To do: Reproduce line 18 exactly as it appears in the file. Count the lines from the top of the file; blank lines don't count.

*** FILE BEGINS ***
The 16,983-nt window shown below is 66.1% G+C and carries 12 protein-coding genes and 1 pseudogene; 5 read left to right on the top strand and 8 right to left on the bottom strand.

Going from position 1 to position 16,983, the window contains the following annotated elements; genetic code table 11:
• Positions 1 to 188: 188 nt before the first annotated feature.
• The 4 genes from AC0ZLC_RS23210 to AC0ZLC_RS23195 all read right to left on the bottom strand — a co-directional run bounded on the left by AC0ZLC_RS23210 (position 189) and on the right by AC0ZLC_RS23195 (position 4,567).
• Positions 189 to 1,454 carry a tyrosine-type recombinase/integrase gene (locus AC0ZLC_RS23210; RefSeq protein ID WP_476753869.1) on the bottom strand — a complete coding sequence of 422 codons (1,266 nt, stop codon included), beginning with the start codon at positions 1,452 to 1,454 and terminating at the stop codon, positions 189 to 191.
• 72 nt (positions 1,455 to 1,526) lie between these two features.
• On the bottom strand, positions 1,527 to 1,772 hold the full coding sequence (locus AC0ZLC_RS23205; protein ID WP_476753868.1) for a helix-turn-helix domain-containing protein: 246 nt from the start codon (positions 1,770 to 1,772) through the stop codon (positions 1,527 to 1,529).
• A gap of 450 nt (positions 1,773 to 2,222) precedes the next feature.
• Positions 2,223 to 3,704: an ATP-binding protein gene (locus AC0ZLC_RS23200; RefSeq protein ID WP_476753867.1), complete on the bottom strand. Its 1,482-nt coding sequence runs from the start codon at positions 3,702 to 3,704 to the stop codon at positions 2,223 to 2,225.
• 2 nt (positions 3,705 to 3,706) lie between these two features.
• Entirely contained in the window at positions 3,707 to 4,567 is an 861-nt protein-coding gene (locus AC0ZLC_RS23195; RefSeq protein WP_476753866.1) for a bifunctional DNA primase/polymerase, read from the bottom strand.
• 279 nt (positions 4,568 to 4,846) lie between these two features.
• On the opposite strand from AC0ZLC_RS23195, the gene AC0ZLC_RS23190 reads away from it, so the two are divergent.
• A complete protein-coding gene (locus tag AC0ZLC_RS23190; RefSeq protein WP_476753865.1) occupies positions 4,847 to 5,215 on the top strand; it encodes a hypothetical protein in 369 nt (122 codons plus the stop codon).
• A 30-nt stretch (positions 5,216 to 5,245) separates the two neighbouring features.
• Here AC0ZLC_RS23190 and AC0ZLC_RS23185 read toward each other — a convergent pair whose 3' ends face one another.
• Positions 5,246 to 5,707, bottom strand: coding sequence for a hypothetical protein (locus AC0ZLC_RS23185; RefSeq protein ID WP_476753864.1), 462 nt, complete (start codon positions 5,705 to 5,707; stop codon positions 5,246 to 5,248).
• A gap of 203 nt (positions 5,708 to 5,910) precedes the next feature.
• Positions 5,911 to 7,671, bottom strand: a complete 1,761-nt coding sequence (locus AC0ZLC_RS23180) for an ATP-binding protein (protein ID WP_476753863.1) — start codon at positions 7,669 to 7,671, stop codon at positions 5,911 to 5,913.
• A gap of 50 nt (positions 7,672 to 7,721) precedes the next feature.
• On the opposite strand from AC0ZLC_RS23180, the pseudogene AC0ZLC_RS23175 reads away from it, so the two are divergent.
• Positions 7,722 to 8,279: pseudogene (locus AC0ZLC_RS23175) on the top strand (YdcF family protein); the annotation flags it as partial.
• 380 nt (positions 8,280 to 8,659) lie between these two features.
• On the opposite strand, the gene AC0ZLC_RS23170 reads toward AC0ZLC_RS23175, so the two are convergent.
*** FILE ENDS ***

• A gap of 203 nt (positions 5,708 to 5,910) precedes the next feature.